Cash is the life blood of business. Strong cash flow is essential for small businesses to stay open for business. Companies go out of business because of poor cash flow strategies, and experience fast growth if their cash inflows surpass their cash outflows. Small Business Owners must therefore continually search for ways to improve the cash flow of their businesses.
Here are some of the strategies a Small Business Owner can use to improve the cash flow of a business, and ensure that the business avoids, or survives, negative cash flows:
1. Promoting Cash Sales: Cash is king when it comes to keeping a business running. While customers usually prefer buying on credit rather than with cash, there are ways to drive more cash sales and make cash sales more desirable by customers. One of such strategies is to offer customers incentives for paying cash. For example, the business can offer a discount on cash purchases. The business can also offer small gifts for cash sales.
A key advantage in selling goods and services in cash, rather than on credit, is that it makes additional capital available for the business and eliminates the pressure that credit sales exert on the cash flow of the business.
2. Diversifying Sources Of Supplies: Diversifying sources of supply is one of the best kept secrets in managing procurements. Businesses that work with a diverse base of supplier are more likely to have lower overall operating costs.
A business does not need to use the same suppliers at all times. Working with a large database of suppliers gives a business the opportunity to engage several suppliers, which can deliver lower costs of procuring inputs, and a lowering of the cost of producing and delivering the products and services of the business.
Multiple sources of supplies also allow the business to pick and choose from the range and prices of supplies on offer from several suppliers. As each supplier is looking to make concessions in order to win the business, the competition between and among the suppliers tilts the bargaining power in favour of the business.
3. Liquidating Under-Performing Assets: A business that is experiencing a cash crunch can consider selling such assets as vehicles, machinery, inventory, etc. that are not producing cash for the business.
This means selling assets that can be converted into cash, like items that the business has not used in the past six months to one year. The income that accrues from these sales can then be used to boost the working capital of the business.
4. Intensifying Sales and Marketing Drive: The more people know the business, the better its chances of making more sales and more profits. An increase in marketing and sales efforts are two useful ways for improving the income-producing capacity of the business.
The Small Business Owner must understand that the business needs marketing and sales to drive revenue, and must resist the temptation of taking the narrow view that marketing is not a revenue centre. Marketing is at once a cost and a revenue centre, and must work closely with sales to drive revenue, especially at times when sales are slow and cash flow is weak.
Marketing and sales must align directly on the income objectives and priorities of the business. They must jointly develop and implement plans for creating revenue streams for the business.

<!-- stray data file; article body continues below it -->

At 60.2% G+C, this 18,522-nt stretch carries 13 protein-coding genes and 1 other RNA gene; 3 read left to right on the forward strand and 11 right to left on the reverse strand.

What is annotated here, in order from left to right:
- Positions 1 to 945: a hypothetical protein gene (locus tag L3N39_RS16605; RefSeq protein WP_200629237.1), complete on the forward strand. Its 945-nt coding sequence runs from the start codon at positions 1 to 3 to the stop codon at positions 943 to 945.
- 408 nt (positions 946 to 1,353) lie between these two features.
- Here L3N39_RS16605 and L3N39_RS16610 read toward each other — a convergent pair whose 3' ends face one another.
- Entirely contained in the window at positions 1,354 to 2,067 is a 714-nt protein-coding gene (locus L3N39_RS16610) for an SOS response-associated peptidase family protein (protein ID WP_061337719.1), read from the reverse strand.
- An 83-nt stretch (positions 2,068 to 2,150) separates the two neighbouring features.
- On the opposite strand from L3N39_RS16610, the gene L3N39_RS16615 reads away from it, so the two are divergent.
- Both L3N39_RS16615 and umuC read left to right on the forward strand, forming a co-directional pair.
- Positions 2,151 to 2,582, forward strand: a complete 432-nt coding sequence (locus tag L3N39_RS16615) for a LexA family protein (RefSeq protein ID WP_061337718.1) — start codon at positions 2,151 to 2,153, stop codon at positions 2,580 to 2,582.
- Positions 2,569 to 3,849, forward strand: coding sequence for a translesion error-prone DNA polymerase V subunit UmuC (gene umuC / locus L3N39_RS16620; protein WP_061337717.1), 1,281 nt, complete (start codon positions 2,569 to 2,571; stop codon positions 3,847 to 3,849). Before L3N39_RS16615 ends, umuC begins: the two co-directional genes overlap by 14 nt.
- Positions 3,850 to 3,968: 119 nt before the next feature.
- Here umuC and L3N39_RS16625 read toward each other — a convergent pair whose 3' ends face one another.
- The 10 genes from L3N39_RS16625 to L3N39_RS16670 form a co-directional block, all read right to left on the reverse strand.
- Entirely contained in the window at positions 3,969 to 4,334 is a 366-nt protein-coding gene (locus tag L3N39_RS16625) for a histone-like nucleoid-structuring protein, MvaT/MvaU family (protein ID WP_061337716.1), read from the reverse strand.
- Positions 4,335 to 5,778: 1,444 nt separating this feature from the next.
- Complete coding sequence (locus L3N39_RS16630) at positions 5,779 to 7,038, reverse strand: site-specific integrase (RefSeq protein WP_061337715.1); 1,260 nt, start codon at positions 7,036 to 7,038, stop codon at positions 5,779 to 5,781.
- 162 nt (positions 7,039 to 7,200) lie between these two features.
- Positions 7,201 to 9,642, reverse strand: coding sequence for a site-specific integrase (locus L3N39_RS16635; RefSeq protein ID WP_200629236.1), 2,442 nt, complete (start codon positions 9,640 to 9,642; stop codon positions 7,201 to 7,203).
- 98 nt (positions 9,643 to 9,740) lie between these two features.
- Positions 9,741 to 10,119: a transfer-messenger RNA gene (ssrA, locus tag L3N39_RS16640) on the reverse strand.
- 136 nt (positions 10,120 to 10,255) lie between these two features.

5. Fast Tracking Collection Of Accounts Receivables: Having money with customers, and not collecting them, is a crucial cause of shortage of working capital in a business. A business must move fast on past-due receivables, and ensure on-time payments regarding deadlines, amounts owed and payment methods.
Cash flow issues arising from poor accounts receivable management can lead to failure of the business. Every business must formalise a process for collecting its accounts receivable. It must have a plan for spotting potential cash flow issues. It must address them before they compromise the health of the business.
The Small Business Owner must know the current payment status of all accounts receivable. He or she must be on top of the accounts receivable report that tracks and measures the payment status of every customer, and serves as an important tool for managing the finances of the business.
A low turnover in accounts receivables calls for the setting up of a crack team to embark on a debt recovery drive. Team members can be encouraged with rewards for any money they recover.
Another way to help bring in the cash is to give discounts for early payments, and offer payment plans for debtors having cash flow challenges.
6. Extending Time For Settlement Of Accounts Payables: In striving to generate positive cash flows, Small Business Owners primarily focus on the money that comes into the business through accounts receivables. However, Small Business Owners can also apply accounts payable strategies which aim to slow the flow of cash out of the business.
One of such ways of freeing cash to run the business is to negotiate with suppliers to extend payment terms on the company’s accounts payables. For example, if the business is already enjoying 30 days grace on its payables, it can ask for 45 or 60 days. This can be done by agreeing different grace periods with different suppliers.
The bottom line is that the longer the business holds on to its money, the better for its cash flow.
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